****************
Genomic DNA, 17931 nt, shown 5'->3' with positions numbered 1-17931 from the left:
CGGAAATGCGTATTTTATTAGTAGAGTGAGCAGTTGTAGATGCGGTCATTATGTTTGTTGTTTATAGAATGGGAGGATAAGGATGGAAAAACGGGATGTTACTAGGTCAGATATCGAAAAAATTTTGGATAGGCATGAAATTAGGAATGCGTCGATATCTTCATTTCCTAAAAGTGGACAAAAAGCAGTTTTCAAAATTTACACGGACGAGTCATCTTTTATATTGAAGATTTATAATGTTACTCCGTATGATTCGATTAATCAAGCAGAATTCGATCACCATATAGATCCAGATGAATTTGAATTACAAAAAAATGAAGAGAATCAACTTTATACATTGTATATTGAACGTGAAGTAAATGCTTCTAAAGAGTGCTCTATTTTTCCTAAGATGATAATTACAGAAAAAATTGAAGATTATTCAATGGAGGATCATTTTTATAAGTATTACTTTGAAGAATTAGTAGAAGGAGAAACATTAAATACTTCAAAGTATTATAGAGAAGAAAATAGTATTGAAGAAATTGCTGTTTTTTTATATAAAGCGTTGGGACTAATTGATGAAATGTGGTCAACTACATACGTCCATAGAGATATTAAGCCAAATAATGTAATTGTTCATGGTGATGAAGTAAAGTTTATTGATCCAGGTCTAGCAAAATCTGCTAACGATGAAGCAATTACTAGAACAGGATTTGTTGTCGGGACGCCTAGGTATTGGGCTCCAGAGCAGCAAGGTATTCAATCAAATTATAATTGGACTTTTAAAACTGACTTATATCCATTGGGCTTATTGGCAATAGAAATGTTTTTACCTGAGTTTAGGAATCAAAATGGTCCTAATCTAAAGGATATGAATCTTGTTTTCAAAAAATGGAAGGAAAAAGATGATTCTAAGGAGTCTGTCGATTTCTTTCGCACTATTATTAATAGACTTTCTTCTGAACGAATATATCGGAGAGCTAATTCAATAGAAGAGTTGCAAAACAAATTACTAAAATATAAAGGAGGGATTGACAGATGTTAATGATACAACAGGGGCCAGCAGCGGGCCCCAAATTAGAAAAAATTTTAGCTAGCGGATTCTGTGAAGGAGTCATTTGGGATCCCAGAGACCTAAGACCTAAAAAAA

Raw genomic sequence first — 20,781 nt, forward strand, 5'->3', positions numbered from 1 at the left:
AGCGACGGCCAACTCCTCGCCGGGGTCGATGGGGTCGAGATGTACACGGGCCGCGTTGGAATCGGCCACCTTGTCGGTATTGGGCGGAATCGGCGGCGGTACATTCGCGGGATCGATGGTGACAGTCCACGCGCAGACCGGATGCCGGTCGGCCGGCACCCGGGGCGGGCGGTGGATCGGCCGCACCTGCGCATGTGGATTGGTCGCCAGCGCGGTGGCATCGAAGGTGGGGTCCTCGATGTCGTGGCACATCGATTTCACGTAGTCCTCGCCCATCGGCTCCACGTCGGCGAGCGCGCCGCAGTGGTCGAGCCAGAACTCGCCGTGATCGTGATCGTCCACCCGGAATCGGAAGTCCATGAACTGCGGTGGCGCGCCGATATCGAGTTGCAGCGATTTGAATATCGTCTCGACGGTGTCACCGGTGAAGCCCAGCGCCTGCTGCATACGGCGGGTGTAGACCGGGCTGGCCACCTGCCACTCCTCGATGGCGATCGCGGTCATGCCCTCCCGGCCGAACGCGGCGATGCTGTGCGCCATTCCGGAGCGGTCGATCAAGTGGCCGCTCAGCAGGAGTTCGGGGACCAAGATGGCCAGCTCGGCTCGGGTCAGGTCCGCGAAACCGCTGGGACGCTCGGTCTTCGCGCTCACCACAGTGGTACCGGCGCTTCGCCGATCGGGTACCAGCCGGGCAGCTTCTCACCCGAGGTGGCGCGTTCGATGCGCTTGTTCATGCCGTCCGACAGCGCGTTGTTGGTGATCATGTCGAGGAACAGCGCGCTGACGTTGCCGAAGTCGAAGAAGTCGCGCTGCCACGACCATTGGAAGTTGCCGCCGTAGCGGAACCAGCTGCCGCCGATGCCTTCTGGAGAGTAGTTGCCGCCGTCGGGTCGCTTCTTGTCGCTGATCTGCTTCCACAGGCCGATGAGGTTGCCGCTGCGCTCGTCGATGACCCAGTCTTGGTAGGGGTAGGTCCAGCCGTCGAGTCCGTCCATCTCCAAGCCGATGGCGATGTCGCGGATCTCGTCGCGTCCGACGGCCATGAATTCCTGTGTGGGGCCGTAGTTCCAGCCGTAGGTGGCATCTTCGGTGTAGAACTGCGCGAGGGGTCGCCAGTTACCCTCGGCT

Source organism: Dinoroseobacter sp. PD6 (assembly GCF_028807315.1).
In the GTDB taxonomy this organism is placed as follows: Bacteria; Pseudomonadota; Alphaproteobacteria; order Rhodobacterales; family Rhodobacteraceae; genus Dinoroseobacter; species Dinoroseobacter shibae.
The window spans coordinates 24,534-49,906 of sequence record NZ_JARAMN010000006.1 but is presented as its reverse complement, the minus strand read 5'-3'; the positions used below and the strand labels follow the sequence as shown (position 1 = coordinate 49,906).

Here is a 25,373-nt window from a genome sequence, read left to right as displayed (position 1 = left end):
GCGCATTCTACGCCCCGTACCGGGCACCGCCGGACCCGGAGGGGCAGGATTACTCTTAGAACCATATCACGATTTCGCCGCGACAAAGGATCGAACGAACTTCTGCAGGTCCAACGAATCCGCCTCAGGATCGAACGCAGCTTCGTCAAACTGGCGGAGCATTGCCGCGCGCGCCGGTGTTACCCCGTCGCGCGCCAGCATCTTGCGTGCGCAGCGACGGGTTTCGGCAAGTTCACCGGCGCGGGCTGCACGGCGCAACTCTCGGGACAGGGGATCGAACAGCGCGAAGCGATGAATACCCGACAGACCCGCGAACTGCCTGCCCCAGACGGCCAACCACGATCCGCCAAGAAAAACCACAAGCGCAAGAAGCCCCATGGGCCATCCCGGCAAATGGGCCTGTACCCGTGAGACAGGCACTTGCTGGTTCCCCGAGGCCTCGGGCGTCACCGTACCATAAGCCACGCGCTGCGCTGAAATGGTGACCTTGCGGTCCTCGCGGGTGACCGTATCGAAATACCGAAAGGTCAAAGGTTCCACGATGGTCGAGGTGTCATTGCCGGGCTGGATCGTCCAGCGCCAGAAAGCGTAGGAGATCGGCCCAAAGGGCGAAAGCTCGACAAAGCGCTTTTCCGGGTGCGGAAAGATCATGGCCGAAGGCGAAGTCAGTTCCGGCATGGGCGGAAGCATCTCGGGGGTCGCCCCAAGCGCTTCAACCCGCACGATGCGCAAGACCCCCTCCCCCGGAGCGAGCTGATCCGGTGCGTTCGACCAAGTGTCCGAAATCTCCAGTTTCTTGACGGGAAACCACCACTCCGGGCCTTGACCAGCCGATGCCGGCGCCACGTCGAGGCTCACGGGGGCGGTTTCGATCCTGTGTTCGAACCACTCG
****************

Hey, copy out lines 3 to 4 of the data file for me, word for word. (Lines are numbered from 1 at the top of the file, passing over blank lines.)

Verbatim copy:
Raw genomic sequence first — 20,781 nt, forward strand, 5'->3', positions numbered from 1 at the left:
AGCGACGGCCAACTCCTCGCCGGGGTCGATGGGGTCGAGATGTACACGGGCCGCGTTGGAATCGGCCACCTTGTCGGTATTGGGCGGAATCGGCGGCGGTACATTCGCGGGATCGATGGTGACAGTCCACGCGCAGACCGGATGCCGGTCGGCCGGCACCCGGGGCGGGCGGTGGATCGGCCGCACCTGCGCATGTGGATTGGTCGCCAGCGCGGTGGCATCGAAGGTGGGGTCCTCGATGTCGTGGCACATCGATTTCACGTAGTCCTCGCCCATCGGCTCCACGTCGGCGAGCGCGCCGCAGTGGTCGAGCCAGAACTCGCCGTGATCGTGATCGTCCACCCGGAATCGGAAGTCCATGAACTGCGGTGGCGCGCCGATATCGAGTTGCAGCGATTTGAATATCGTCTCGACGGTGTCACCGGTGAAGCCCAGCGCCTGCTGCATACGGCGGGTGTAGACCGGGCTGGCCACCTGCCACTCCTCGATGGCGATCGCGGTCATGCCCTCCCGGCCGAACGCGGCGATGCTGTGCGCCATTCCGGAGCGGTCGATCAAGTGGCCGCTCAGCAGGAGTTCGGGGACCAAGATGGCCAGCTCGGCTCGGGTCAGGTCCGCGAAACCGCTGGGACGCTCGGTCTTCGCGCTCACCACAGTGGTACCGGCGCTTCGCCGATCGGGTACCAGCCGGGCAGCTTCTCACCCGAGGTGGCGCGTTCGATGCGCTTGTTCATGCCGTCCGACAGCGCGTTGTTGGTGATCATGTCGAGGAACAGCGCGCTGACGTTGCCGAAGTCGAAGAAGTCGCGCTGCCACGACCATTGGAAGTTGCCGCCGTAGCGGAACCAGCTGCCGCCGATGCCTTCTGGAGAGTAGTTGCCGCCGTCGGGTCGCTTCTTGTCGCTGATCTGCTTCCACAGGCCGATGAGGTTGCCGCTGCGCTCGTCGATGACCCAGTCTTGGTAGGGGTAGGTCCAGCCGTCGAGTCCGTCCATCTCCAAGCCGATGGCGATGTCGCGGATCTCGTCGCGTCCGACGGCCATGAATTCCTGTGTGGGGCCGTAGTTCCAGCCGTAGGTGGCATCTTCGGTGTAGAACTGCGCGAGGGGTCGCCAGTTACCCTCGGCT